Happy New Year! Will 2020 be the year you decide to take the leap and become a travel nurse? If you’ve been holding back on starting your travel nursing career because of what-ifs, worry no more. Here at PPR, we’re here to help you achieve your goals. Below you’ll find the 5 most common mistakes first-time travel nurses make and — more importantly — how you can avoid them:
Many nurses decide to become a travel nurse for the adventure and the pay. Just remember that money and location aren’t everything. For example, an assignment in a rural town might not be as exciting as, say New York City, but the work environment there could be less stressful. During the interview process, make sure you ask questions to get a good sense of what the job will be like. If you have weird vibes about a job, it’s OK to pass on it and wait for a better fit.
Sometimes, travel nurse contracts are cancelled, and when that happens you could find yourself in a tough spot. That’s why it’s always a good idea to have a Plan B in your pocket. That plan may be different for each individual and situation — it could be an emergency fund, a month-to-month lease, or another assignment near your current location. Whatever you decide to do, just remember to plan ahead and hope for the best!
This is easily one of the most common mistakes first-time travel nurses make, and for good reason. After all, it can be hard to know exactly what you’ll need on that first assignment. So, take a Marie Kondo approach to packing, and if the item in question doesn’t bring you joy or you don’t need it, leave it at home. Keep in mind if you forget something essential, you can always buy a replacement on the road.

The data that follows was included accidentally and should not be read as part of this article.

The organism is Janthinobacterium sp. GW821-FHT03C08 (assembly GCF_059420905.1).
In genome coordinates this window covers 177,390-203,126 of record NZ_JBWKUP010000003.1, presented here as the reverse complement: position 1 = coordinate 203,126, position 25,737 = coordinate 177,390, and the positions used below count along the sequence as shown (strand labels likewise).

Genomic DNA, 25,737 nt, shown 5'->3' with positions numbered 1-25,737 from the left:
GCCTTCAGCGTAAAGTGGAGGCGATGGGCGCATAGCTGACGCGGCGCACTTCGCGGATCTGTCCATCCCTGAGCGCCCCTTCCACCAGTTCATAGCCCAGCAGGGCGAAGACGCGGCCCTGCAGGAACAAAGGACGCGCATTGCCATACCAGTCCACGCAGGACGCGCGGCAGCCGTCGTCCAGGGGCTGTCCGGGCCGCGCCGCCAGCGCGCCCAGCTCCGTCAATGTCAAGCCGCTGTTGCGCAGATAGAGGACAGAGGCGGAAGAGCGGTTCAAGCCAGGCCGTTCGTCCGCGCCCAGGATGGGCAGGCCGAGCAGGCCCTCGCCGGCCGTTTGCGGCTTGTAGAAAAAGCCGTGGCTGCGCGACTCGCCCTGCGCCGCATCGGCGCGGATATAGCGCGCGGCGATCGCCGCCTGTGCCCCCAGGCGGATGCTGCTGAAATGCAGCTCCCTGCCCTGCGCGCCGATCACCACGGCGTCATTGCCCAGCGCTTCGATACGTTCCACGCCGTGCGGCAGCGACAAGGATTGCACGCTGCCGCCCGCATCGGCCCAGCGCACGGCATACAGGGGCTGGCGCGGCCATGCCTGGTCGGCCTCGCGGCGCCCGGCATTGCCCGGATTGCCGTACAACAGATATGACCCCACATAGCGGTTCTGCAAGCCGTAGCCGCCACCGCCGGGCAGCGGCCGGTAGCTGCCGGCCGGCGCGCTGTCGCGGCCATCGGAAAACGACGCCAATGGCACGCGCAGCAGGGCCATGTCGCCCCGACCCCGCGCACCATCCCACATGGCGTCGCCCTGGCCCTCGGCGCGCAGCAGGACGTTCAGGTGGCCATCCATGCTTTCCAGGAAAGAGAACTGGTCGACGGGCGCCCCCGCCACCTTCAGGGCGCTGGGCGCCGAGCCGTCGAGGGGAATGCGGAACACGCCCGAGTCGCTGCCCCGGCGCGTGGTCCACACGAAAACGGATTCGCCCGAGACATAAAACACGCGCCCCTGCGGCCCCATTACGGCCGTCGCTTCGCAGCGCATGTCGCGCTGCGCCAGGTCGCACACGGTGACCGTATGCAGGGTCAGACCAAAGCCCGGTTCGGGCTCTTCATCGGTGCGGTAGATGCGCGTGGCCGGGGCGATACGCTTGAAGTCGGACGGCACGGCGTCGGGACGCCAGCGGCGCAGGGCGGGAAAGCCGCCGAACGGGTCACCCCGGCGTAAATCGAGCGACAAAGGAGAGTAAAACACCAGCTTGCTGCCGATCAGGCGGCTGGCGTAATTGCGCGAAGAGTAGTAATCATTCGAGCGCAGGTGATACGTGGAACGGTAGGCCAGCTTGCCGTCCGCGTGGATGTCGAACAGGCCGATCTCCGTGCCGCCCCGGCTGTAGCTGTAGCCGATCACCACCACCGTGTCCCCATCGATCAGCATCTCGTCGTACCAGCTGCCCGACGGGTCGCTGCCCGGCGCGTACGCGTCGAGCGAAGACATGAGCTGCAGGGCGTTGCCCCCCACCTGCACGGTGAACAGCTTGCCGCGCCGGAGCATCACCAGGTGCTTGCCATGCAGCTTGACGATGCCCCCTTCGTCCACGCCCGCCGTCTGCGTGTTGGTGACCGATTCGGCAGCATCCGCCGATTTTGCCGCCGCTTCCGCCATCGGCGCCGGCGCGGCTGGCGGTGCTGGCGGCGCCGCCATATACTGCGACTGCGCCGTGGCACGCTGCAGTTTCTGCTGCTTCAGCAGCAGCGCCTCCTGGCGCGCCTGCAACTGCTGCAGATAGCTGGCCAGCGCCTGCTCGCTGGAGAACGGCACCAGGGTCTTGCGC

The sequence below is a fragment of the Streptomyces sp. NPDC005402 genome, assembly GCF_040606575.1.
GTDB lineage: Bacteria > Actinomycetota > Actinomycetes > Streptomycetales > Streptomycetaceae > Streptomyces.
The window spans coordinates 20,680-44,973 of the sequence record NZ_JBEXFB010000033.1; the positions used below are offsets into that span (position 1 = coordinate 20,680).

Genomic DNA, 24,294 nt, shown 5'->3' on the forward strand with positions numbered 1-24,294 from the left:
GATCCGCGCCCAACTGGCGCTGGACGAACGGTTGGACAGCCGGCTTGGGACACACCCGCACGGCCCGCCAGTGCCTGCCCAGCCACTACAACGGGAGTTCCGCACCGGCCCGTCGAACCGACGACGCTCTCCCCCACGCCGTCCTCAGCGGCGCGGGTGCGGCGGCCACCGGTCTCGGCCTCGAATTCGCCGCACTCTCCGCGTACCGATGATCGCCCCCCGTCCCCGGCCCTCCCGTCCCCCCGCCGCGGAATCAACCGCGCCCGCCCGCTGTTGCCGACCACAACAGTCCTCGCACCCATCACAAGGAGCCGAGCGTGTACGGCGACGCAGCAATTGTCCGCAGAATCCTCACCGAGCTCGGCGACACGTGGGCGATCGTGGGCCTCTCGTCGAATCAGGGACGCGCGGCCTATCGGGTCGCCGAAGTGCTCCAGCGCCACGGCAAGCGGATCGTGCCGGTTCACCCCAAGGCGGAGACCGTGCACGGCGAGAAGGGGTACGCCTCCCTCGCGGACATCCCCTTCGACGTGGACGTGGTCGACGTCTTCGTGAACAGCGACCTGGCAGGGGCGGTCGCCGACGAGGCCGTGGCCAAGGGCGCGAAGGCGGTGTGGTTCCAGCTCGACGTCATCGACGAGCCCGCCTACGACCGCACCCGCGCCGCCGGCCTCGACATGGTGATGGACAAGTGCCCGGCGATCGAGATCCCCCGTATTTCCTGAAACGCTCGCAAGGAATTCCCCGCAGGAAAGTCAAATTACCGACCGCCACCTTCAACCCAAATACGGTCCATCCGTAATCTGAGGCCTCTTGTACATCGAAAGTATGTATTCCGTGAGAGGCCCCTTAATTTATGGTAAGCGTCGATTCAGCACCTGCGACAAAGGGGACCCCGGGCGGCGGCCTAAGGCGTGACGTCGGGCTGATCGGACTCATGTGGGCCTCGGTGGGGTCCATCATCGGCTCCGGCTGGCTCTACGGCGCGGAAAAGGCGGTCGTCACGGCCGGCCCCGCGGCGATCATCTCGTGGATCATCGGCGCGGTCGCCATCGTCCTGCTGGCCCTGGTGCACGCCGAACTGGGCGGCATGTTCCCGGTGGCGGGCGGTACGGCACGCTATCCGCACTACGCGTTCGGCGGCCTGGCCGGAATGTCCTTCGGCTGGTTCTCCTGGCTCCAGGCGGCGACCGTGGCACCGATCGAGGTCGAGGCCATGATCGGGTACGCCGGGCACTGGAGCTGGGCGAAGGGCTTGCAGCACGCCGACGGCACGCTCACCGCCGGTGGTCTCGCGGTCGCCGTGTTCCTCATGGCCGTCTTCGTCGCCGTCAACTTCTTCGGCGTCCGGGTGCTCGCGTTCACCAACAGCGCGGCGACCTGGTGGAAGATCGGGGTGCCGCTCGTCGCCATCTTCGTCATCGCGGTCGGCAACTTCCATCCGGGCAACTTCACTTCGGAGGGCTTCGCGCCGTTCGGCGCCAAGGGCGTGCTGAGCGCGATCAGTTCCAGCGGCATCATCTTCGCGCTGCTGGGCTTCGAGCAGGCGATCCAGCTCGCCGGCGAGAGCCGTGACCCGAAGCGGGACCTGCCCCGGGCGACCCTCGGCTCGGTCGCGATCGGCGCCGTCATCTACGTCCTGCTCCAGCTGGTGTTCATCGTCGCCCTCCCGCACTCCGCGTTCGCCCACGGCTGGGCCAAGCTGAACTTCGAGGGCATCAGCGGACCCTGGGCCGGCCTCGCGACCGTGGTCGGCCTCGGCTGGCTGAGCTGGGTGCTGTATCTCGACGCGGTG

Traveling for work can be demanding. Once you’re off the clock, you might be tempted to go home and sleep or watch TV. While some downtime in between shifts is crucial to your well-being, don’t be afraid to explore your new surroundings.
You could take a scenic drive, go hiking, or plan a day trip to a neighboring city or town.
All work and no play makes for a frazzled travel nurse. Plus, according to the U.S. Travel Association, in 2018 more than half of Americans (55%) did not use all their paid time off. And while most travel nurses don’t get paid time off through their employers, you should still consider taking a break between your travel nursing assignments. Going on vacation or even taking a “staycation” can help you avoid burnout and give your overall mental health a boost.
Now is the perfect time to make your travel nursing career a reality! Let us help you find your first travel nursing assignment and make your dreams come true in the new year.
By Elena Barker